Christmas drink-driving is on the rise

December drink-driving offences grew 16 per cent from 2017 to 2018, while 36 per cent of drivers are confused about the drink-drive limit

Breathalyser test drink driving

Drink-driving over the Christmas period is becoming more common, new figures have suggested, with 16 per cent more offences taking place in December 2018 than over the same period in the previous year.

Some 4,761 drink-drivers were caught in December 2018 - equivalent to 154 per day and accounting for 8.5 per cent of the 56,000 drink-driving offences that year - according to figures from 40 UK police forces, obtained by insurance comparison site Confused.com via a Freedom of Information request.

Drink-drive limits explained

Confused.com also conducted a poll of 2,000 UK drivers, of whom 36 per cent said they were confused about the country’s drink-driving limit; 37 per cent said they would drive after having one drink, while 32 per cent would feel safe behind the wheel after two drinks.

The drink-drive limit in England, Wales and Northern Ireland is 80mg per 100ml of blood, but only 50mg in Scotland. The data suggests people are underestimating these limits, though - of the respondents who had been caught drink-driving at some point, 46 per cent were stopped the morning after they had consumed alcohol. Meanwhile, 16 per cent of drivers said they were unsure how long to wait between drinking and getting behind the wheel.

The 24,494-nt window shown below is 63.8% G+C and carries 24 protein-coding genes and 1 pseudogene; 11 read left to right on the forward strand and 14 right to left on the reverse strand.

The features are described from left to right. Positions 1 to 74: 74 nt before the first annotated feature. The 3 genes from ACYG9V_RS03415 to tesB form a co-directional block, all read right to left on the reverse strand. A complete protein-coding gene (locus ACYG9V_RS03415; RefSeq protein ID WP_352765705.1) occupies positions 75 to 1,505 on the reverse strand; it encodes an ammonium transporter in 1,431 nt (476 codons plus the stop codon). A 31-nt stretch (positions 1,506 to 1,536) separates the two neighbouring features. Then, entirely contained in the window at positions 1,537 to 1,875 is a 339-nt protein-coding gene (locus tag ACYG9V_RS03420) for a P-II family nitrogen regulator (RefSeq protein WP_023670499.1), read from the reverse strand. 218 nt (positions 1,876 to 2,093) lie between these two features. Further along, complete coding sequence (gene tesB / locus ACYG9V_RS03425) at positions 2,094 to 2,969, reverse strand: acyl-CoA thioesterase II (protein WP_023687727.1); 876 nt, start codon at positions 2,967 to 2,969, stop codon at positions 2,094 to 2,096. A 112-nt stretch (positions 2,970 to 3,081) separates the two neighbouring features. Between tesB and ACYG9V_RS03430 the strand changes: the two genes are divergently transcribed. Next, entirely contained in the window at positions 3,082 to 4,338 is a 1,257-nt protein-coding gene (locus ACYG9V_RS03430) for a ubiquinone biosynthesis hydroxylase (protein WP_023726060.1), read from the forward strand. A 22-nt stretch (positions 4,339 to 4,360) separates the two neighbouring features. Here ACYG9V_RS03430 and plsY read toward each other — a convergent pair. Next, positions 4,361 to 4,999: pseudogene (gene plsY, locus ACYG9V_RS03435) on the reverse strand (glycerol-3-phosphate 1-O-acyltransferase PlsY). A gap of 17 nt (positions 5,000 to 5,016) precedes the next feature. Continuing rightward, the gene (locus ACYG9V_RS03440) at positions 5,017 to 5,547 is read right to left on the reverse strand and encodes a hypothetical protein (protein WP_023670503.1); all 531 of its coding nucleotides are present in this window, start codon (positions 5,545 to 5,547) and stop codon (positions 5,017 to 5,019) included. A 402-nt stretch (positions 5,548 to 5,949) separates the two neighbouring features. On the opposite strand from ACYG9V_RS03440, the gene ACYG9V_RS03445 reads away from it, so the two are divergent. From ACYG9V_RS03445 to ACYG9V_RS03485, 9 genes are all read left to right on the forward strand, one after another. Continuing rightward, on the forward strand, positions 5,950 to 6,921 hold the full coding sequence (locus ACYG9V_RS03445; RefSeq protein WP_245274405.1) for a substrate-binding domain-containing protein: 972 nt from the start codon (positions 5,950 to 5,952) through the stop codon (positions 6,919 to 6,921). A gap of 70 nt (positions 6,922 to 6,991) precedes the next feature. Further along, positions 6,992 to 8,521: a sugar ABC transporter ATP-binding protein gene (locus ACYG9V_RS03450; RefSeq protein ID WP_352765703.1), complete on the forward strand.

Worryingly, 42 per cent of respondents admitted to driving while knowing or thinking they were over the limit, with motorists over the age of 55 the most likely to drink-drive and men three times more likely than women to do so. In addition, 24 per cent of respondents said they wouldn’t judge another driver for offering them a lift home while over the limit.

Amanda Stretton, motoring editor at Confused.com, said: “With many of us enjoying celebrations with friends and family, we need to clue up on the drink-drive laws, as it’s clear so many people are taking the risk and driving after a drink.”

She added: “Ultimately, jumping behind the wheel after a drink is putting yourself and other road users at risk. Not only this, but it can land you with a fine or driving ban. If you’re drinking, don't drive. If you’re driving, don't drink.”

Do you think Christmas is the worst time for drink-drivers? Let us know your thoughts in the comments below... 

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